Rule 284

Interpret for four and a half hours alone?  If I’m alone, I don’t even want to do something that feels good for over two hours.

Note from Uncle Dale: The Mind of Tommy Westphall

Hi everyone! Uncle Dale here… maybe.  I mean maybe I’m here… but maybe not.  That will be clear in a minute.  Maybe not “clear.” Clearer?  We will go with that.  

Much like my Note called “Enjoy the Little Things” this Note is only somewhat related to interpreting.  It mentions the word.  I would say it’s worth your time… but I don’t know your billable hours. 

Anyway.  Just for fun!  In the 1980s there was a critically acclaimed tv show called “St. Elsewhere.” It was a hospital drama; think ER/Gray’s Anatomy. St. Elsewhere is famous for its cutting edge storytelling but also for its final episode where, in the final shot, the camera pans out showing a snow storm and we see that the entire hospital is actual a snow globe being held by Tommy Westphall, a boy with Autism who is the son of one of the doctors. But we also find out Tommy’s father is not a doctor, he is a construction worker, suggesting that the whole show took place in Tommy’s mind. (Yep! Lost and The Sopranos did not invent the “whaaa?” ending).

So, here is the conundrum. If the whole show happened in the mind of a boy with Autism named Tommy Westphall–then if any characters from another show crossed over into St. Elsewhere’s universe they and their show must also have just happened in the mind of Tommy Westphall

This happened, a lot. 
Two doctors who identified themselves from being from St. Elsewhere spoke to Carla on an episode of Cheers. Bang. Cheers happened in Tommy’s mind. 

Thus if characters (not actors, the actual characters they played) from Cheers crossed over to another show then THAT show, by extension, was in the head of Tommy Westphall. Mapping this out people have connected over 400 shows from Andy Griffith to the Wire to Veronica Mars, to X-Files to Red Dwarf as “logically” occurring in the mind of Tommy Westphall. There is the set up.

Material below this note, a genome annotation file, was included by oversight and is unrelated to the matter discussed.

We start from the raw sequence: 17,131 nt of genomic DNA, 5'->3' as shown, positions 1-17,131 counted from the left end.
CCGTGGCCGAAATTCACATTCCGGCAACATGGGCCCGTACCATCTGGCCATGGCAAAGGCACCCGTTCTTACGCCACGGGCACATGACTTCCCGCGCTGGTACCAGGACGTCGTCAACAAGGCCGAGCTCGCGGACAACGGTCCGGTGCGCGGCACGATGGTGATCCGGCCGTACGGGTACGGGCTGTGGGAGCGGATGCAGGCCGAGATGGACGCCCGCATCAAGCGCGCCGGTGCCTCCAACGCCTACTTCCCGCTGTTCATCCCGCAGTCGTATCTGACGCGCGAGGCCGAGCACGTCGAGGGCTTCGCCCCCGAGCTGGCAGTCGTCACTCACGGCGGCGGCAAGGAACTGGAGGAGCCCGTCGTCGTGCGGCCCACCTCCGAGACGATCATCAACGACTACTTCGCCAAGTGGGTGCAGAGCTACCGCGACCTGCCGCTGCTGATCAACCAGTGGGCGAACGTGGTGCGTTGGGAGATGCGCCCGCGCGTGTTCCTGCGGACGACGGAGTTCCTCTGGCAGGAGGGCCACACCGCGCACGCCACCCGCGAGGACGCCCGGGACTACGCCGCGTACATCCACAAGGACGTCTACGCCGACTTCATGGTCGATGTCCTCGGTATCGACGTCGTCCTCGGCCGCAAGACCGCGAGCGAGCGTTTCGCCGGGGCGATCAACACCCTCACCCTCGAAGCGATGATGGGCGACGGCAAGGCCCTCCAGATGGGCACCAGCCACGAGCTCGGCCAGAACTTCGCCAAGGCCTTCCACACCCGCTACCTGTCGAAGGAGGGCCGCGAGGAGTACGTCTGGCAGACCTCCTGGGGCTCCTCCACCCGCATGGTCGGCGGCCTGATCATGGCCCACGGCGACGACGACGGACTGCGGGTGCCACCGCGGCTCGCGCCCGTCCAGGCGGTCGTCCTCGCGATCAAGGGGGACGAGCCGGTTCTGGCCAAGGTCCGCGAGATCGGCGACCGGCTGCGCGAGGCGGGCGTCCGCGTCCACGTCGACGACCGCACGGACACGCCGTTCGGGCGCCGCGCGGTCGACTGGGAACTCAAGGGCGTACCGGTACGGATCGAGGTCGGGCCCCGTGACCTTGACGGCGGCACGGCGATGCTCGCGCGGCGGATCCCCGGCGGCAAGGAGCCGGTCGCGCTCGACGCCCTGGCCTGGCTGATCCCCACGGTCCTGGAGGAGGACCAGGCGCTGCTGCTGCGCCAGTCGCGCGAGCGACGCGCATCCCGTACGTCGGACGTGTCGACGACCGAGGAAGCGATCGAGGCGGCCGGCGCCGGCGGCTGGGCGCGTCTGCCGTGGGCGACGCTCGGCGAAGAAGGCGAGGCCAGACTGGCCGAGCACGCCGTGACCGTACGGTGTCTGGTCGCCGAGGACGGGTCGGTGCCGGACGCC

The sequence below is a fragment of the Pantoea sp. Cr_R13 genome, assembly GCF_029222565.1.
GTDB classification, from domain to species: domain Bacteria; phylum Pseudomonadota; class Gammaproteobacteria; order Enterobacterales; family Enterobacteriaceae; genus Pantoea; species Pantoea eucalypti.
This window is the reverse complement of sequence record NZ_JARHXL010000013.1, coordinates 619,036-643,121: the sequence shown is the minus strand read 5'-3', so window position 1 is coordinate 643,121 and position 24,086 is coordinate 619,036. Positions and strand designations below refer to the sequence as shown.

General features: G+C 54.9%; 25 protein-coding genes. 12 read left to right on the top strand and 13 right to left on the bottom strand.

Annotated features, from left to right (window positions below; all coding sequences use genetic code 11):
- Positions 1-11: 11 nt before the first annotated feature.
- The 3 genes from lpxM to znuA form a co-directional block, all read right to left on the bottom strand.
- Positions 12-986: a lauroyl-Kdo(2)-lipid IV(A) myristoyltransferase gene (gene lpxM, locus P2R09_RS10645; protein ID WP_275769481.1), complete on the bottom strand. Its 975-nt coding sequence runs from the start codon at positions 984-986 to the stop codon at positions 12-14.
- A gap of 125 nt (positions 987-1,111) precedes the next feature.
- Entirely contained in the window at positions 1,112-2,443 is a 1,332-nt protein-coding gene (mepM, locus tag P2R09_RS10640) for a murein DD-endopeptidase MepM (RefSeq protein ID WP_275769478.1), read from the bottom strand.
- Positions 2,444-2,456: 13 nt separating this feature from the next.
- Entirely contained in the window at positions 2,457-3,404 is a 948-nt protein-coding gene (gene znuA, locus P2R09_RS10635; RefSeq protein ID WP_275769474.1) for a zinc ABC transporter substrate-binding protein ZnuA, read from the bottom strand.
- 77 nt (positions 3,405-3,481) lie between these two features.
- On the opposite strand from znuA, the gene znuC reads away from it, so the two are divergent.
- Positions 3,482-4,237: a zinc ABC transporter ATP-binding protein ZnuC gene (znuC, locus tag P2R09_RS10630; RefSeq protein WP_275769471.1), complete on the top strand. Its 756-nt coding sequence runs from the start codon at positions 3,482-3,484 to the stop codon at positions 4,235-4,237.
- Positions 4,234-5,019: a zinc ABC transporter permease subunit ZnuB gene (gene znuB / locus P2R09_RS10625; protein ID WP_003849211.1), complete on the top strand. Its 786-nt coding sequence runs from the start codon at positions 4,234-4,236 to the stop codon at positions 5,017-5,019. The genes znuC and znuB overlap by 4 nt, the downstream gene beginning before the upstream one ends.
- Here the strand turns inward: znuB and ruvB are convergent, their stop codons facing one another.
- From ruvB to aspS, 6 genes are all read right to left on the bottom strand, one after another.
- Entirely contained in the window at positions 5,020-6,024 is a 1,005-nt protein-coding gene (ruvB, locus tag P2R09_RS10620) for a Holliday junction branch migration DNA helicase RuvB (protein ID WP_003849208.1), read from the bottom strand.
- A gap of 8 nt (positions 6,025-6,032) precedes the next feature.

Ok?
Ready? 

Years ago I was an extra on show called Promised Land where I “played” an interpreter. I was uncredited, but the call list identified my character as me, “Dale the Interpreter.” Promised Land was a spin off of Touched By an Angel which had a crossover with X-Files which had a crossover with Law and Order which had a crossover with Homicide Life on the Streets which had two characters cross over from St. Elsewhere (after St. Elsewhere was already cancelled) which means… 

I only exist in the mind of Tommy Westphall. 
And by extension because you know me… you only exist in his mind too! 

You’re welcome.  

It’s Tommy Westphall’s World We Just Live In It  

http://www.wnyc.org/story/tommy-westphalls-universe-we-just-live-in-it/

Note from Uncle Dale: A Harsh Examination of the Interpreter  

So, you ask, Uncle Dale who are you… I mean in relation to the Deaf Community.

Good question.  I can only answer for me and certainly not for the Deaf Community.

As I see me, I am a facilitator of communication. I can be an ally, when it is appropriate (sometimes it’s not-sometimes what I see as ally behavior is actually Audism. All of my passion and experience and fluency does not save me from the things my hearing privilege hides from me).

Sometimes… sometimes I am a necessary evil (mental health treatment should not be interpreted–it should only happen directly in the language of the person needing therapy-oh and education. But this is not the world in which we live).

I am not the savior of the Deaf Community. I’m the hired help.

I always remind myself that the Deaf Community was resisting Audism before I got here and will still be fighting long after I’m gone.

I am not needed. What is needed is the work I do.  The work I do is needed and always appreciated, but sometimes the appreciation is… grudging; and that is fine. The Deaf Community does not need to love me AND THAT IS FINE.  I don’t have any say about how the Deaf Community should or should not feel about anything.  I can only make observations on what I see.